Mental Preparation and Overcoming Horse Show Anxiety
Updated July 13, 2023
If you’re competitive or have been showing horses for a long time, sometimes you can lose sight of the big picture. There is much more to competing and training than just going home with a blue ribbon! Importantly, competition builds on the bond and foundation you build with your horse, both in and out of the saddle. The ultimate goal in competing in any discipline of riding is to do your best and be proud of yourself and your horse. If your horse was perfect but you don't have the ribbons to show for it, still try to be thankful for the experience and happy with your horse. Remember, the judge isn’t always going to agree or see everything, and that is okay.
Optimistically, remember to just have fun. But realistically, no one competes to lose. It’s always nice to walk away with the champion title to show off your hard work. For most people, the biggest thing that stands in their way is themselves and their own mind games. The pressure we put on ourselves can be overwhelming and cause us to lose before we even step into the arena. Here are seven tips for mentally preparing and overcoming horse show anxiety.
Horse Show Anxiety can be a GOOD Thing!
That feeling right before you walk in the ring when your stomach drops and your heart starts to race faster and faster is your body’s natural response to being ready to compete. It can be a good thing! However, most riders view this as anxiety and stress. Work on shifting your thinking so that when you get that feeling, remind yourself that it means you’re ready. Instead of letting it hold you back, use it as a way to feel pumped up and excited to step into the ring.
Fuel Your Body
Some people say they can’t eat before horse shows, but others need to eat a substantial meal or they get cranky and can’t focus. It is not just our horses who work hard and need the proper nutrition to perform their best – you do too! Grab a breakfast sandwich or some fruit if your classes are in the morning. If you’re showing later in the day, don’t forget about making time to have lunch. Aim to have something with high protein. Keep snacks like protein bars or trail mix in your grooming tote or backpack that are quick and easy to grab between classes for a good energy boost. Most importantly, always remember to stay hydrated!
Remember to Breathe
Breathing while you’re in the show ring can be tricky. For example, in a complicated equation course when the jumps and turns come up quickly, you may notice you’re holding your breath! A good goal is to use the short ends of the ring to regroup. This means taking a moment to steady your breathing and focus. You might try to close your eyes while inhaling at the corner and taking a quick mental check.
One Jump, Movement, or Class at a Time
If you become overwhelmed by the class or overthink a small mistake, try slowing your thoughts down. Nothing is worse than having the most beautiful round and then chipping the last jump. Sometimes it’s helpful to break down the course, test, or class into its individual movements.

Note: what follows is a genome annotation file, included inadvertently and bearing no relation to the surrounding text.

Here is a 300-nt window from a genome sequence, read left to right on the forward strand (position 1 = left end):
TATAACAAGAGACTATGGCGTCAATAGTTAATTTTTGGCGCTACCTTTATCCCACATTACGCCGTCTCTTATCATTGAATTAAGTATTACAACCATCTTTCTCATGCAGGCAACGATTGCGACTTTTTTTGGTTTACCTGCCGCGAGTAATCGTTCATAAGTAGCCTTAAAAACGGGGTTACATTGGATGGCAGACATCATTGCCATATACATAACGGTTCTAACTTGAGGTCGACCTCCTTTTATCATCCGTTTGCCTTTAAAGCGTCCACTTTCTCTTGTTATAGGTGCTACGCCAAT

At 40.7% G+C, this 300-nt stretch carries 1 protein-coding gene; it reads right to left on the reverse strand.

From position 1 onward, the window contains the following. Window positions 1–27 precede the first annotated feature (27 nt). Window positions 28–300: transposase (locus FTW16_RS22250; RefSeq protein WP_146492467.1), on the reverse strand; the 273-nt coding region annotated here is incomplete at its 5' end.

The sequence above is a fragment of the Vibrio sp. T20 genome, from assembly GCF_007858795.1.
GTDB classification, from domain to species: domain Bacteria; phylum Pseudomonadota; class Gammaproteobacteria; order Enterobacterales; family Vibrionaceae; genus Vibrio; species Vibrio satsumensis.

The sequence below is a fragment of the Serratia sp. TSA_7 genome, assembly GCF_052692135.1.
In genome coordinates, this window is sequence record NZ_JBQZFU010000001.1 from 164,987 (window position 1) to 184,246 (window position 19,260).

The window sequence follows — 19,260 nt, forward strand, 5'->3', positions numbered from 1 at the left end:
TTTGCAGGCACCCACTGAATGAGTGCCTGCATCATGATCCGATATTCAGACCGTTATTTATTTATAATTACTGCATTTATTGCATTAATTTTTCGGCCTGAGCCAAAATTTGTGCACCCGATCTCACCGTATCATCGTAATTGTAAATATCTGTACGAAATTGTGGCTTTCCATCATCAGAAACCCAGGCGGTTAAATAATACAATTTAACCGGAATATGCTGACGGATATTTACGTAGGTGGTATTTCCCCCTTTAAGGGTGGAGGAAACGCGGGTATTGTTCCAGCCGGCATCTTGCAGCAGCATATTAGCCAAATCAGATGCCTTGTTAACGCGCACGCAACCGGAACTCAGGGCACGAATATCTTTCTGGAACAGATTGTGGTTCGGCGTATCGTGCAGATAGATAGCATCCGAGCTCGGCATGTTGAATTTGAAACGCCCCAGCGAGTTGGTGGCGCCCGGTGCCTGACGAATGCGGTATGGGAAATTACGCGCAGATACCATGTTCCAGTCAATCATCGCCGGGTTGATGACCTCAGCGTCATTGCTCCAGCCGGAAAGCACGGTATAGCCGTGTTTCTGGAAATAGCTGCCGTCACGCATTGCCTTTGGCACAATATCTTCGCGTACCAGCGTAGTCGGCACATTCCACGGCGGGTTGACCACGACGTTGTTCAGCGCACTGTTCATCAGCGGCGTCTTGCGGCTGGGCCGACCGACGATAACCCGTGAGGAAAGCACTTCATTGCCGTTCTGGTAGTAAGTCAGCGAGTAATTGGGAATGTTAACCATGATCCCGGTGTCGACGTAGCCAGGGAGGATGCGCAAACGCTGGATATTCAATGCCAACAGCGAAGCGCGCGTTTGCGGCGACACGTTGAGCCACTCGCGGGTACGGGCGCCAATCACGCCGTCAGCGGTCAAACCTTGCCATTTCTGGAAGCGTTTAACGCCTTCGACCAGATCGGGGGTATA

For jumpers, this may mean focusing on the flatwork between the jumps. Once a jump has passed, whether good or bad, put it out of your head and not dwell on it. Usually, a mistake feels worse than it looks. So, if you mess up the first jump, don’t give up or let that negatively impact the rest of your round.
Focus on Yourself
The horse world is small. If you have been competing for a while, you’re probably familiar with the people and horses at competitions in your region. Don’t let the mental games or gossip mess with you, and move away from that negative mindset. If you see a competitor in your current division and you begin to think, “Oh, they’re better than me. How am I supposed to beat them?” remind yourself that you are perfectly capable of winning.
Avoid watching others compete so you can stay focused in a positive mindset. Their performances matter. They are not you and will not make the same decisions in the ring. Also, know how many people are in the class so you can plan your timing for the day. Then if you’d like to watch some classes, look for those with the same or similar courses, but watch people you are not directly competing against. This helps prevent you from psyching yourself out.
Talk to Your Horse
Some trainers will tell anxious riders to try singing or humming to their horses when they are in the ring. If that’s too much for you, just try talking to your horse. This may help settle your anxiety and is a great way to bond with your horse. For example, you can tell him how many strides are in the line and if it’s forward or short. If you have any high jumps, tell him which ones are bigger and to pick his feet up as you approach.
Don’t Overthink it
Not overthinking sounds a little too easy, but it works. Don’t think about anything while you’re competing. This is especially hard as an adult because you likely have so many things going on that it’s hard to clear your mind. Think of it almost like a meditation. When in the saddle, try not to overthink about actually riding. Your body knows the motions, so completely clearing your mind allows your body to let the riding happen naturally.
Check out this article for more tips on how to handle horse show nerves.